More than 4 million persons in this country abuse or are dependent on opioids.13 In fact, as many as 1 in 4 persons receiving prescription OPR in primary care settings for chronic noncancer pain struggles with addiction.14 More than 60% of persons taking OPR for at least 3 months are still taking them 5 years later.2 Abuse of OPR results in more than $72 billion in medical costs each year, which is similar to the cost of chronic diseases such as asthma and HIV infection.3

About 25% of persons who abuse OPR obtain them through their own prescriptions, and about 50% of persons who abuse prescription OPR obtain them for free or buy them from friends or relatives.15 Others get OPR by stealing from friends or relatives or from drug dealers.15 If unable to obtain prescription OPR, persons with OUD may turn to heroin. In fact, dependence on or abuse of prescription OPR has been associated with a 40-fold increased risk of dependence on or abuse of heroin.16

The increase in OPR prescriptions has not been accompanied by an overall change in the amount of pain reported. Recent systematic reviews have shown at most only modest benefits of OPR for chronic pain when balanced with potential risk of harm.17,18

The use of safer and more effective treatments for chronic pain could reduce the number of persons who develop OUD or experience an overdose or other adverse event related to opioid use. Studies have supported a range of effectiveness for nonpharmacologic approaches to chronic pain management that include behavioral, psychological, and physical-based therapies and non-opioid pharmacologic treatments such as acetaminophen, non-steroidal anti-inflammatory drugs, and selected anticonvulsants and antidepressants. Use of multiple modalities is likely to be more effective than a single modality.1,2 Because of the complexities involved, the initiation of treatment and the ongoing care for patients with chronic pain are most safely and effectively directed by a multidisciplinary team that includes pain management specialists.1,2

The CDC’s OPR prescribing guidelines include a recommendation for clinicians to offer or facilitate MAT for patients with OUD.1 MAT is underutilized, with only 20% of adults with OUD receiving needed treatment each year. Cost and access are primary barriers.19 With implementation of CARA, NPs, as part of the treatment team, will be able to prescribe some of the medications used in MAT, thereby expanding access to patients.

Implications for women’s healthcare and WHNP practice

Although both men and women experience opioid misuse/abuse and related fatalities, certain gender-related differences exist. Women, when compared with men, are more likely to be prescribed OPR, to use these agents long term, and to receive prescriptions for higher doses.20 Every 3 minutes, a woman goes to the ED for a reason related to prescription OPR misuse/abuse.21 Evidence suggests that women, relative to men, may progress to dependence on OPR at a more accelerated rate.22 

Men are more likely than women to die of an opioid overdose, but the gap is closing. Prescription OPR overdoses in women cause more deaths than do overdoses of benzodiazepines, antidepressants, and heroin combined.21 In fact, for women, OPR are involved in 7 out of 10 prescription drug-related deaths. Intentional OPR overdoses are involved in 1 in 10 suicides among women.2020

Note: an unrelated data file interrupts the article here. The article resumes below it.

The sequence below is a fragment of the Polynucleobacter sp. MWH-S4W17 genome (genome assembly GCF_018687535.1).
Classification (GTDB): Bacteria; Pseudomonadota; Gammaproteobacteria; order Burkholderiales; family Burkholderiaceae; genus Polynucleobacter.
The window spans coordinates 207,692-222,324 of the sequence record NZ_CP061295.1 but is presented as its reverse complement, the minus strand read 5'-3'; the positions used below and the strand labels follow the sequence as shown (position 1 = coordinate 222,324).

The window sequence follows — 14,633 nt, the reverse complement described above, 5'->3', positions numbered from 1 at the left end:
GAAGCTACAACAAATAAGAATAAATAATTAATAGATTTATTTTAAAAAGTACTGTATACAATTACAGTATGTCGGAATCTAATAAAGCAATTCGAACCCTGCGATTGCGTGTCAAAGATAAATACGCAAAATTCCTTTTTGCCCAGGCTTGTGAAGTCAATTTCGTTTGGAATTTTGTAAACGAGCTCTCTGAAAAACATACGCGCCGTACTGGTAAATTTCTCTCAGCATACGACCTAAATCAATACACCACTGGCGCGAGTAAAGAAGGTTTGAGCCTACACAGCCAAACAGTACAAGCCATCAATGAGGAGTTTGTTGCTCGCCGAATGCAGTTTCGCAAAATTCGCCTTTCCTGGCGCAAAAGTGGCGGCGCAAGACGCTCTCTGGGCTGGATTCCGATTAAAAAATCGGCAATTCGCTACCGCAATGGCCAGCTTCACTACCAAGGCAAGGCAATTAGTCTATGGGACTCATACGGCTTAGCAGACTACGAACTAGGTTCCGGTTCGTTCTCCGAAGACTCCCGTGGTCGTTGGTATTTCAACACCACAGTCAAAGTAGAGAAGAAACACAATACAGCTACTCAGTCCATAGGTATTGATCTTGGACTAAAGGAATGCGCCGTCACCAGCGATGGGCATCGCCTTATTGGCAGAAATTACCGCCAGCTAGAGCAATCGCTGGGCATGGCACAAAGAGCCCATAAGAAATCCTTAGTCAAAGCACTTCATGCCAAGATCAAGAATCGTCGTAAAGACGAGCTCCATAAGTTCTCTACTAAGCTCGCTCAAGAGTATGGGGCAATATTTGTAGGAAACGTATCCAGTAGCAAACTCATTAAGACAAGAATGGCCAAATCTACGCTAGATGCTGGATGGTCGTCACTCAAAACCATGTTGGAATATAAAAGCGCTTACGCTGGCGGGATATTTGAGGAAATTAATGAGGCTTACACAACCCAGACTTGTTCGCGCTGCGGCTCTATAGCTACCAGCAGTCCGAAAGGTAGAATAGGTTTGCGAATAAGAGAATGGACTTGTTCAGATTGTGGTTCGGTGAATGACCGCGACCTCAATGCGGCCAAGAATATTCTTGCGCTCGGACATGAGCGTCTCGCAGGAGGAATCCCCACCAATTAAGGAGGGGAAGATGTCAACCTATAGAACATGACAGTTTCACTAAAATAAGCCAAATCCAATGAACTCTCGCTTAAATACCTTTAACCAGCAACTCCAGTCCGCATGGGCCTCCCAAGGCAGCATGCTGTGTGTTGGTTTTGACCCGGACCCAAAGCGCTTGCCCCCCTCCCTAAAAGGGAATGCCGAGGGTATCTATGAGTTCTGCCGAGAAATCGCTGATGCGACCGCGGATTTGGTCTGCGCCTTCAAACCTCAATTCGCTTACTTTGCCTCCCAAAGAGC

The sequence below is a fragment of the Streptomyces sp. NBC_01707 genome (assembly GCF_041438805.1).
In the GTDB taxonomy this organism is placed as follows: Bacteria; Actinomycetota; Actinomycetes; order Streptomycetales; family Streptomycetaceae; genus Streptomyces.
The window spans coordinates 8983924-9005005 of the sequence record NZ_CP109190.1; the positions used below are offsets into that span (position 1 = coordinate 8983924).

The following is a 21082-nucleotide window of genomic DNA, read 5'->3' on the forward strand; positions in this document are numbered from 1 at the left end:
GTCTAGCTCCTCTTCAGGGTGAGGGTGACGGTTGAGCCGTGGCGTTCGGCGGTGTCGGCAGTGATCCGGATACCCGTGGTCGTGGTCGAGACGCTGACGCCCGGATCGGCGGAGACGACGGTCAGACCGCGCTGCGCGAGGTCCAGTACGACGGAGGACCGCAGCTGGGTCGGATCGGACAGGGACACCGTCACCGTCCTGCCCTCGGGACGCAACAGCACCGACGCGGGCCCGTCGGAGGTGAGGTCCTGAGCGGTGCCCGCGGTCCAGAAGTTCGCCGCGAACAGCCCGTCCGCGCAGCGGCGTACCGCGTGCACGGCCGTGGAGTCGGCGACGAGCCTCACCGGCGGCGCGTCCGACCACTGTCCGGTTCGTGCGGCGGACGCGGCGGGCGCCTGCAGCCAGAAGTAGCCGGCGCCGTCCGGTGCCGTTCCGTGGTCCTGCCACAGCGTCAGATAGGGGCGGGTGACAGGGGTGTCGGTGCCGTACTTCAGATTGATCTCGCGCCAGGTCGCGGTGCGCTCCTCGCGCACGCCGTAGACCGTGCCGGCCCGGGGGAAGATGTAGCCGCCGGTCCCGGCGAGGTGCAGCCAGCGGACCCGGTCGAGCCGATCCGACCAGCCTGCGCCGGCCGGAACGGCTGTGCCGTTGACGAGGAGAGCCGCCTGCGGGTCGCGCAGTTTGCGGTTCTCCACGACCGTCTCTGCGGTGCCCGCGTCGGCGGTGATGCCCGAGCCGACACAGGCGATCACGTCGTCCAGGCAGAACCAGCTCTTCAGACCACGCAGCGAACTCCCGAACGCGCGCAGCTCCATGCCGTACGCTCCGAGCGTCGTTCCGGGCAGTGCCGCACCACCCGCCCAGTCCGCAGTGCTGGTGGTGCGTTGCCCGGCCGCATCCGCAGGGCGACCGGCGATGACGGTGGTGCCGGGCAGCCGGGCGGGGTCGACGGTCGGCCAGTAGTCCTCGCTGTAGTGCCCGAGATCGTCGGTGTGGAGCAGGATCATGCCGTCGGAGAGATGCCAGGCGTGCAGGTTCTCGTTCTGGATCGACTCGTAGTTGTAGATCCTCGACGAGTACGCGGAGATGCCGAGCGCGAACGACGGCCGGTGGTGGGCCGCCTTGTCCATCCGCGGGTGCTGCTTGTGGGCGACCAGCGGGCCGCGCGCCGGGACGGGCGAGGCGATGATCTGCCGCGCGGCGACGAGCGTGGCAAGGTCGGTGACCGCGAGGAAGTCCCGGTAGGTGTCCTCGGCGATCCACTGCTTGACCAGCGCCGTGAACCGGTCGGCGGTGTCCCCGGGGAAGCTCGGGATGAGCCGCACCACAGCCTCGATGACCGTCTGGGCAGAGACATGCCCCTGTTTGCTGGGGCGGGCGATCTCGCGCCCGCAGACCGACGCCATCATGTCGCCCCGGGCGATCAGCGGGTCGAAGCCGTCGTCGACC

The potential for adverse events related to OUD extends to women across the lifespan and beyond the direct health effects. OUD places women at risk for behaviors that further jeopardize their well-being, including prostitution, stealing, and other criminal activities that are often associated with violence. Women with OUD may engage in these risky behaviors in order to support themselves and their addiction. These behaviors place these women at risk for experiencing legal ramifications of their criminal activities, being victims of violence, and acquiring sexually transmitted infections. Women who inject opioids through intravenous or intradermal routes are at added risk for contracting HIV and hepatitis C infections.3,23

Nurse practitioners should ask female patients of all ages about the use of prescription OPR and other medications for nonmedical reasons as part of routine alcohol and substance use screening. Validated screening tools are available to use with adolescents, pregnant women, and adults.23,24 Early identification of opioid misuse/abuse allows NPs to provide evidence-based brief interventions,25 actively participate in MAT if they meet criteria for prescribing treatment medication, and/or make referrals for additional services when needed.

AdolescenceAttention to prevention, as well as early identification of opioid misuse and OUD in adolescents, is critical. In 2014, 467,000 adolescents were nonmedical users of OPR, with 168,000 having OUD.13 Most adolescents who misuse OPR get the drugs from a friend or relative rather than through their own prescription.26 Girls aged 12-17 years may be particularly vulnerable. These girls are more likely than males in this age group to use psychoactive drugs, including OPR, for nonmedical reasons, and they are more likely to become dependent.27 NPs should screen adolescents for opioid misuse and OUD. It is particularly important to follow state and federal regulations regarding confidentiality when an adolescent needs OUD treatment.28